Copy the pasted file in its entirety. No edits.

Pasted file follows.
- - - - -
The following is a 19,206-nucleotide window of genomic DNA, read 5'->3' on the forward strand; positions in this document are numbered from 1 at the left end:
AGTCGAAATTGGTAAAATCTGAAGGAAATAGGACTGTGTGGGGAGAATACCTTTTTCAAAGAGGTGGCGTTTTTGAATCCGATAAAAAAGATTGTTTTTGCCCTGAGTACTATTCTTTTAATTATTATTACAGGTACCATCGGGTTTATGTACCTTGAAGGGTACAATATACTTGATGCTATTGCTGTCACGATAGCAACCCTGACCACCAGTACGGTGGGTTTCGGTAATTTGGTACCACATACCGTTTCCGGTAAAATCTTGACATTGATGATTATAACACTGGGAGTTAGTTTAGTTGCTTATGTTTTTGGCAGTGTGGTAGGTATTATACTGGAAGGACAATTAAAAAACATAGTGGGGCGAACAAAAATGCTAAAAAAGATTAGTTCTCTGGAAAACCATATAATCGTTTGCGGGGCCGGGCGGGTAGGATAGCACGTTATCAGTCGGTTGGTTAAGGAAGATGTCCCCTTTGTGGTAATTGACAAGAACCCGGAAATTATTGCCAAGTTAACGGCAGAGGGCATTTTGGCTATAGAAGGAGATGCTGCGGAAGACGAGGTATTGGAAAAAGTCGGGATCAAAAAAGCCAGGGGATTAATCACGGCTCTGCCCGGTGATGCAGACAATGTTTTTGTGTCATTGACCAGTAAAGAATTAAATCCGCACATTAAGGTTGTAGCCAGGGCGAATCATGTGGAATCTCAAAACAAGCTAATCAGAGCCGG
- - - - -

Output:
The following is a 19,206-nucleotide window of genomic DNA, read 5'->3' on the forward strand; positions in this document are numbered from 1 at the left end:
AGTCGAAATTGGTAAAATCTGAAGGAAATAGGACTGTGTGGGGAGAATACCTTTTTCAAAGAGGTGGCGTTTTTGAATCCGATAAAAAAGATTGTTTTTGCCCTGAGTACTATTCTTTTAATTATTATTACAGGTACCATCGGGTTTATGTACCTTGAAGGGTACAATATACTTGATGCTATTGCTGTCACGATAGCAACCCTGACCACCAGTACGGTGGGTTTCGGTAATTTGGTACCACATACCGTTTCCGGTAAAATCTTGACATTGATGATTATAACACTGGGAGTTAGTTTAGTTGCTTATGTTTTTGGCAGTGTGGTAGGTATTATACTGGAAGGACAATTAAAAAACATAGTGGGGCGAACAAAAATGCTAAAAAAGATTAGTTCTCTGGAAAACCATATAATCGTTTGCGGGGCCGGGCGGGTAGGATAGCACGTTATCAGTCGGTTGGTTAAGGAAGATGTCCCCTTTGTGGTAATTGACAAGAACCCGGAAATTATTGCCAAGTTAACGGCAGAGGGCATTTTGGCTATAGAAGGAGATGCTGCGGAAGACGAGGTATTGGAAAAAGTCGGGATCAAAAAAGCCAGGGGATTAATCACGGCTCTGCCCGGTGATGCAGACAATGTTTTTGTGTCATTGACCAGTAAAGAATTAAATCCGCACATTAAGGTTGTAGCCAGGGCGAATCATGTGGAATCTCAAAACAAGCTAATCAGAGCCGG